ASA Decennial Conference - Anthropology and Science

Negotiating virtual realities: anthropology in and for the science of health services research

Contact Convenor: Dr. Guro Huby

Department of Community Health Sciences,
Primary Care Research Group, University of Edinburgh
Edinburgh EH8 9DX

Tel. 0131 650 9463 

Co-Convenor: Dr Elizabeth Hart 

Panel abstract

Health services research (HSR) is a new and burgeoning ‘science’, central to the government’s drive to create a cost-effective and high quality health service. HSR is a young discipline, based on multidisciplinary and multi-methods research. Energetic and innovative, it is theoretically undeveloped and tends towards systems of information management which leave significant areas of experience and behaviour unexamined. Consequently, although the success of HSR is premised on widespread ‘cultural change’ its almost formulaic approach to knowledge produces a ‘virtual reality’ of health service organisation, limited in its ability to penetrate the grey area between policy and practice. However, this is precisely the marginal space in which anthropologists locate themselves by virtue of their commitment to an explication of local context and the interpenetration of systems and lives.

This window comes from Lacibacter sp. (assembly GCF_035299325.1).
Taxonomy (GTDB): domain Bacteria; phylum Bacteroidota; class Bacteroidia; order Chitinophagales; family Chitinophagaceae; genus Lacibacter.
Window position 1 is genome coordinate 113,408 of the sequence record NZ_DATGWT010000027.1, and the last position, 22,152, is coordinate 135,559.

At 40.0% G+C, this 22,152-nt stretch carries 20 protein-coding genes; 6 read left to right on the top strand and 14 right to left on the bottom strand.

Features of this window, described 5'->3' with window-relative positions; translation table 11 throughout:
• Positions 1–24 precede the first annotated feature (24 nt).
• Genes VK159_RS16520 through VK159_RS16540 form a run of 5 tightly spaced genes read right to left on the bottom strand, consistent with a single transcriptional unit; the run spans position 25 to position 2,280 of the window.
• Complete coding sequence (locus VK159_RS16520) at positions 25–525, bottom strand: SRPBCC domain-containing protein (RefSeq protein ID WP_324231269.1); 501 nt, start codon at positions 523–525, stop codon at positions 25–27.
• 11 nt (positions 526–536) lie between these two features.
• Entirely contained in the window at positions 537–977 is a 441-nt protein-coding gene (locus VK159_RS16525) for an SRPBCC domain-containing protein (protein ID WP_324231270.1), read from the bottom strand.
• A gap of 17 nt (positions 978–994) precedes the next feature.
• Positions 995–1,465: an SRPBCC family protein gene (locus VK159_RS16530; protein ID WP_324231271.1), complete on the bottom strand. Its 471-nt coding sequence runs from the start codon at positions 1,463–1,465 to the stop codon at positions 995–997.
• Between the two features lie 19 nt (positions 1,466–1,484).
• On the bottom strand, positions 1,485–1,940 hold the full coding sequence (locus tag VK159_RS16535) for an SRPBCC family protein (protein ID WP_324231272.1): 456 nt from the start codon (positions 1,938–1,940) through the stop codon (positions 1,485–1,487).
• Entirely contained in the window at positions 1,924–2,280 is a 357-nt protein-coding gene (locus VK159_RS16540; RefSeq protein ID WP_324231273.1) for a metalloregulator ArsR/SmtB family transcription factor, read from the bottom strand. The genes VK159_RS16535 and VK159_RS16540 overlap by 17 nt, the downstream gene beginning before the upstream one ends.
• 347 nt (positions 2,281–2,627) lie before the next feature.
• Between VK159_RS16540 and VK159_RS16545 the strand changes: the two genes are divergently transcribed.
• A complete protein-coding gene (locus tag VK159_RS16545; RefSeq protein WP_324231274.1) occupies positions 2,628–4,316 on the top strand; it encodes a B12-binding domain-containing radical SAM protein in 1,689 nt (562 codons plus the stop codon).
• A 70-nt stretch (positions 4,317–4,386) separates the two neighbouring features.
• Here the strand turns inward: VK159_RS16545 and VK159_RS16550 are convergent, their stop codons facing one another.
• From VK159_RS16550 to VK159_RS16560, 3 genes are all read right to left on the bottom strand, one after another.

As such we recognise that people's experience and knowledge of the health service is often at odds with that embodied - and to some extent enforced – through the dominant models of HSR. It is a complex organisation undergoing constant change, where few maintain an overview and where knowledge to guide action is lacking, or, at best, grey and contested. Anthropologists working in this environment have to move between and negotiate these different realities, including their own. This involves an appreciation of context and an ability to uncover and make explicit the different root metaphors that underpin knowledge production and guide action in the different ‘science communities’ of anthropology and HSR. We suggest that in this regard anthropologists have an important contribution to make to a better understanding of the limitations as well as potential of the ‘science’ of HSR, including as a force for organisational change. This international panel is organised around original papers presenting examples of applied anthropological work in HSR, and overviews and discussions theorising anthropological involvement in this field.

Hart, E and Hazelgrove, J. (2001) Understanding the Organizational Context for Adverse Events in the Health Service: The Case of Cultural Censorship. Quality in Health Care, 10 (4), 257-262.

Lambert, H. and McKevitt, C. Anthropology in Health Research: From Qualitative Methods to Multidisciplinarity, British Medical Journal (in press)

Ortner, S. B. (1973) On Key Symbols, American Anthropologist, 75:1338-1346.

Oakley, A. (2000) Experiments in Knowing: Gender and Method in Social Sciences, Cambridge, Polity Press.

Savage, J. (2000) The Culture of ‘Culture’ in National Health Service Policy Implementation. Nursing Inquiry 7 (4):230-238.